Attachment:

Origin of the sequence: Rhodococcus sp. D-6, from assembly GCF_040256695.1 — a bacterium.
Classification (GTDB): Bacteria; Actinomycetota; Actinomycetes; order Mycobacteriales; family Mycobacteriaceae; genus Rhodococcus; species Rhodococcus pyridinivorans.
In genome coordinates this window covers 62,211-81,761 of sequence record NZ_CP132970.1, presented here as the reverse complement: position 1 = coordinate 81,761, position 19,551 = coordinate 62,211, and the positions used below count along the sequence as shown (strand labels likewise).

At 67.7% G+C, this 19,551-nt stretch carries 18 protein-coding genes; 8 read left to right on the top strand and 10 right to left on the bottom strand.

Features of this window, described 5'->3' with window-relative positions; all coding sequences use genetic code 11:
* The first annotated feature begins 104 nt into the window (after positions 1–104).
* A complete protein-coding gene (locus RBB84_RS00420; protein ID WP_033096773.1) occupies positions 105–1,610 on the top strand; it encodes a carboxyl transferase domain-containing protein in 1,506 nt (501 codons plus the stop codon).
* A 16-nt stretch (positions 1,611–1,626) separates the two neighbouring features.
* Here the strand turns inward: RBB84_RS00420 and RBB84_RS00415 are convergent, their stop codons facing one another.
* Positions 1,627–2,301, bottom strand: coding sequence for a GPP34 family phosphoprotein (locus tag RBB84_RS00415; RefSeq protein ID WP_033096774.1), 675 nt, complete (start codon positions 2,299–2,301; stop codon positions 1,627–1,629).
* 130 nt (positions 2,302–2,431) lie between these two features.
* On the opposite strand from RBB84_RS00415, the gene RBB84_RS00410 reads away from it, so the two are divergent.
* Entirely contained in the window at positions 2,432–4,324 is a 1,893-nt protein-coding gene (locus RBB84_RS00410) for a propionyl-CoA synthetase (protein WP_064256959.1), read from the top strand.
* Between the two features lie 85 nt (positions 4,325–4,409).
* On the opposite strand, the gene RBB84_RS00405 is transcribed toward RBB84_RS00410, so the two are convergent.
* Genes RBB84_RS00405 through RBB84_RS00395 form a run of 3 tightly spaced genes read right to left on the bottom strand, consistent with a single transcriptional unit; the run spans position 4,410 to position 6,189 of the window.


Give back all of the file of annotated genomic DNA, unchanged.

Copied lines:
Origin of the sequence: Rhodococcus sp. D-6, from assembly GCF_040256695.1 — a bacterium.
Classification (GTDB): Bacteria; Actinomycetota; Actinomycetes; order Mycobacteriales; family Mycobacteriaceae; genus Rhodococcus; species Rhodococcus pyridinivorans.
In genome coordinates this window covers 62,211-81,761 of sequence record NZ_CP132970.1, presented here as the reverse complement: position 1 = coordinate 81,761, position 19,551 = coordinate 62,211, and the positions used below count along the sequence as shown (strand labels likewise).

At 67.7% G+C, this 19,551-nt stretch carries 18 protein-coding genes; 8 read left to right on the top strand and 10 right to left on the bottom strand.

Features of this window, described 5'->3' with window-relative positions; all coding sequences use genetic code 11:
* The first annotated feature begins 104 nt into the window (after positions 1–104).
* A complete protein-coding gene (locus RBB84_RS00420; protein ID WP_033096773.1) occupies positions 105–1,610 on the top strand; it encodes a carboxyl transferase domain-containing protein in 1,506 nt (501 codons plus the stop codon).
* A 16-nt stretch (positions 1,611–1,626) separates the two neighbouring features.
* Here the strand turns inward: RBB84_RS00420 and RBB84_RS00415 are convergent, their stop codons facing one another.
* Positions 1,627–2,301, bottom strand: coding sequence for a GPP34 family phosphoprotein (locus tag RBB84_RS00415; RefSeq protein ID WP_033096774.1), 675 nt, complete (start codon positions 2,299–2,301; stop codon positions 1,627–1,629).
* 130 nt (positions 2,302–2,431) lie between these two features.
* On the opposite strand from RBB84_RS00415, the gene RBB84_RS00410 reads away from it, so the two are divergent.
* Entirely contained in the window at positions 2,432–4,324 is a 1,893-nt protein-coding gene (locus RBB84_RS00410) for a propionyl-CoA synthetase (protein WP_064256959.1), read from the top strand.
* Between the two features lie 85 nt (positions 4,325–4,409).
* On the opposite strand, the gene RBB84_RS00405 is transcribed toward RBB84_RS00410, so the two are convergent.
* Genes RBB84_RS00405 through RBB84_RS00395 form a run of 3 tightly spaced genes read right to left on the bottom strand, consistent with a single transcriptional unit; the run spans position 4,410 to position 6,189 of the window.